What Are Back Taxes?
The concept behind the phrase “back taxes” is a fairly straightforward one: back taxes are comprised of taxes owed during a particular tax year that aren’t paid during that year. In other words, if a taxpayer can’t pay all of their taxes for a year, they are said to owe back taxes.
The idea of back taxes may be pretty simple, but dealing with back taxes can be complex and difficult.
IRS Can Go Back 10 Years
In general, the IRS has 10 years to collect back taxes. After that time, the statute of limitations prevents any further collection action. The time limit starts to run from the time the tax was originally assessed.
For example, taxes from the year 2011 were probably assessed sometime around April 15, 2012 (depending on when the taxpayer filed the return). Thus, a person who owes back taxes from 2011 is subject to collection actions by the IRS until roughly April 15, 2022.
During that 10-year period, the IRS has many tools at its disposal to collect back taxes. For instance, the IRS can garnish a taxpayer’s wages to recover the unpaid taxes. The IRS will also impose monthly penalties for failing to pay the taxes as an incentive to pay the back taxes sooner rather than later.
While the IRS can be unrelenting in its hunt for back taxes, the agency recently expanded its relief program for taxpayers who owe it money. Dubbed “Fresh Start,” the program allowed for penalty relief if a taxpayer was unemployed for at least 30 consecutive days in 2011 or 2012, or if the taxpayer was self-employed during the same period and experienced a 25% drop in business income.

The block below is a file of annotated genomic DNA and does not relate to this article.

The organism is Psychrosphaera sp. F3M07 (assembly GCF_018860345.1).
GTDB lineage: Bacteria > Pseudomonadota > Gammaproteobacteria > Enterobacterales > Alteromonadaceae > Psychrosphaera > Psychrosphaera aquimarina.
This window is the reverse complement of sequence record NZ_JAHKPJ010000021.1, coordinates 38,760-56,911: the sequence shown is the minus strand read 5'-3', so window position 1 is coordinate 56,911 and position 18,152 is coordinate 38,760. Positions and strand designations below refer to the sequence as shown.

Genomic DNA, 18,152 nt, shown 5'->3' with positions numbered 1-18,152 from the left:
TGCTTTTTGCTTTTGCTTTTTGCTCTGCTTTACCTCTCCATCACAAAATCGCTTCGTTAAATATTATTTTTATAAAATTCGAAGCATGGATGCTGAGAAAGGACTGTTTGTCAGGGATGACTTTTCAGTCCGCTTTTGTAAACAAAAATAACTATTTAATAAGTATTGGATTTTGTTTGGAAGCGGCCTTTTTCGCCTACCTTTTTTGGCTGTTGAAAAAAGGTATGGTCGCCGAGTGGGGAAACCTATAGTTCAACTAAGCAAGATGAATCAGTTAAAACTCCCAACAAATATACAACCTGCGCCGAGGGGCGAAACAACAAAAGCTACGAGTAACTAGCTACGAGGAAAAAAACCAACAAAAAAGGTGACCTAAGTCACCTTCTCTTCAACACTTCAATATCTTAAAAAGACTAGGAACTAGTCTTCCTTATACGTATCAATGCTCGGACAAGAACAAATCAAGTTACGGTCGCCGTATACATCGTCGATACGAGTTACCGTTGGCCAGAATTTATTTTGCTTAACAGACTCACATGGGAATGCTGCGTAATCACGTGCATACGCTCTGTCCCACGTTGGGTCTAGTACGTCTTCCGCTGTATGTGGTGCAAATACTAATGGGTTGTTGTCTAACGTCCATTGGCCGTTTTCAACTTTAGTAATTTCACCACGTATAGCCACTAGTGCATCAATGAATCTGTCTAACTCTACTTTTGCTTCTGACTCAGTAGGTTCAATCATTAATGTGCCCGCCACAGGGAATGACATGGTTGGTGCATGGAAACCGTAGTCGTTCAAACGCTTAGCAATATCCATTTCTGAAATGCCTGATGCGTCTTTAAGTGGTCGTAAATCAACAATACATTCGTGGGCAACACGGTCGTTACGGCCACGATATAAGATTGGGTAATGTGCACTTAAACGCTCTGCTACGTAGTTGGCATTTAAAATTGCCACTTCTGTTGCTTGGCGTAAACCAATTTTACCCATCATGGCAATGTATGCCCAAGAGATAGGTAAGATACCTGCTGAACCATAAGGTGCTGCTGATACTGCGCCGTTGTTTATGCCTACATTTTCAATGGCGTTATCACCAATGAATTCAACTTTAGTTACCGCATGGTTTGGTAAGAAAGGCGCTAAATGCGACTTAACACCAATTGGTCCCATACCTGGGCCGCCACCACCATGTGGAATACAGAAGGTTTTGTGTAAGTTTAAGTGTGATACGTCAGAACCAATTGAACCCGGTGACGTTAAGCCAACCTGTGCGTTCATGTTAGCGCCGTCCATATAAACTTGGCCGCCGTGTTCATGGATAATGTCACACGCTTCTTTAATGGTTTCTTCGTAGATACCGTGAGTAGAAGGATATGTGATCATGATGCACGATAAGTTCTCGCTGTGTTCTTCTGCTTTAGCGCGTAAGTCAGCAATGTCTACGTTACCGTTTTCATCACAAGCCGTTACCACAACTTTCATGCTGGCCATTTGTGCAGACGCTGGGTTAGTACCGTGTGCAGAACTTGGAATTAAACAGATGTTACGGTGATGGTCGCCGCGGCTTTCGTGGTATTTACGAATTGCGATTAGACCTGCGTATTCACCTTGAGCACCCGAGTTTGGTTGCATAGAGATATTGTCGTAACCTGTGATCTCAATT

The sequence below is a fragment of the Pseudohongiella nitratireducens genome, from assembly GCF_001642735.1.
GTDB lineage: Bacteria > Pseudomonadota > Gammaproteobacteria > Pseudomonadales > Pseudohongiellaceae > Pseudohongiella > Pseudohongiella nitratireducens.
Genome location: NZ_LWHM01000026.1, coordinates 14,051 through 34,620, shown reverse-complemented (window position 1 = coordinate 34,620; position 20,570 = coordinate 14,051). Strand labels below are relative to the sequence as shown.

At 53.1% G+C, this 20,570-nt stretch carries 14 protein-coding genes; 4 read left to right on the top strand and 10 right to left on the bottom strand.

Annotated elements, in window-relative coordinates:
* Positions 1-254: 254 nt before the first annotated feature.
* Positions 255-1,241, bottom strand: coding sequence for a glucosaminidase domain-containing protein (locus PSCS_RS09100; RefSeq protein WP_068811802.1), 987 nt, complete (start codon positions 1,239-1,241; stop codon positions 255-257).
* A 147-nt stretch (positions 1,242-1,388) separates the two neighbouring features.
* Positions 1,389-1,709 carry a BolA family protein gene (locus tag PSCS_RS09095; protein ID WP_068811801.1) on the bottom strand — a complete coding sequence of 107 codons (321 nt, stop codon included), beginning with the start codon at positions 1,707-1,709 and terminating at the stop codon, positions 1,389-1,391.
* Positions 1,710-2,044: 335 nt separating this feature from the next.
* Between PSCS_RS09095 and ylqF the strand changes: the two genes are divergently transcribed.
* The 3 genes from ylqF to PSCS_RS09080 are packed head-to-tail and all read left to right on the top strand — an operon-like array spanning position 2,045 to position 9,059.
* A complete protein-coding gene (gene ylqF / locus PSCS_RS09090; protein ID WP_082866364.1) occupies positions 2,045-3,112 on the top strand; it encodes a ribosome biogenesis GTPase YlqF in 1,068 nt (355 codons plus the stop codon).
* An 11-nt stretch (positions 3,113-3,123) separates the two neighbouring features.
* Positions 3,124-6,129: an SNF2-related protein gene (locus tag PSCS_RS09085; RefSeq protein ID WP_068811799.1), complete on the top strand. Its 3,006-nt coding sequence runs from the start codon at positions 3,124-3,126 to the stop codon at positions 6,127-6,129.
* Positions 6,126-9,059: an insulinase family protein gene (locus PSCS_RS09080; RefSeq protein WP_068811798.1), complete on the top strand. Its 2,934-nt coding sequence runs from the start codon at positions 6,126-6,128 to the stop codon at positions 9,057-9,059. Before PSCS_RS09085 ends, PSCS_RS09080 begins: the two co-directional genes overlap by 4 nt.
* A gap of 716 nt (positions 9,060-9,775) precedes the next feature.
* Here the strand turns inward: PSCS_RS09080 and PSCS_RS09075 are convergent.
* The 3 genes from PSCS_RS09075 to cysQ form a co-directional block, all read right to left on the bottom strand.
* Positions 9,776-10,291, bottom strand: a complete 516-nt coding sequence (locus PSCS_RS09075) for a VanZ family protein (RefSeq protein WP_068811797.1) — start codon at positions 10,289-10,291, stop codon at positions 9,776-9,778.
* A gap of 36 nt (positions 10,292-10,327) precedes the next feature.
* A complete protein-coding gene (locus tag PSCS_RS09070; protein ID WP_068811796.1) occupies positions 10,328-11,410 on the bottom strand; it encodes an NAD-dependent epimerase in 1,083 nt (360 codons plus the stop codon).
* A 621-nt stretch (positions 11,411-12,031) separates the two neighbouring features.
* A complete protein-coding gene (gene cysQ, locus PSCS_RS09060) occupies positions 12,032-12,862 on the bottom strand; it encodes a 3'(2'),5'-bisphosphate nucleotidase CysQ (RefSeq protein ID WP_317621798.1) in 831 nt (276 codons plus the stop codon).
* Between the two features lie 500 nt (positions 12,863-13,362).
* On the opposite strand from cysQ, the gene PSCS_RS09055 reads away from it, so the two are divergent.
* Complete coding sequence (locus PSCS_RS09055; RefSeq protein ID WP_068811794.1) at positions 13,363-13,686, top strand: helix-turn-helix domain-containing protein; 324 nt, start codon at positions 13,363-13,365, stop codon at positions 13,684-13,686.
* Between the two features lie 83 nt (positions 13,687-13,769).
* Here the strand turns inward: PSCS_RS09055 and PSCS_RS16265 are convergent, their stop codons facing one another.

In addition, the IRS also made it easier to use an installment agreement to lessen the burden of back taxes. An installment agreement allows a taxpayer to pay their back taxes in small, manageable chunks, thus spreading the financial impact of repayment over a longer period of time.
Fresh Start also enlarged and enhanced the IRS’ Offer in Compromise (OIC) program. An Offer in Compromise is an agreement between a taxpayer and the IRS to settle the taxpayer’s debt for less than what is actually owed to the IRS. The Fresh Start program gave the IRS more flexibility in performing the financial assessments necessary to determine whether a taxpayer should receive on OIC or not.
All of these options can help taxpayers who owe back taxes get out of debt with the IRS. The best strategy, however, is to face the problem of a large tax bill proactively before back taxes even become an issue.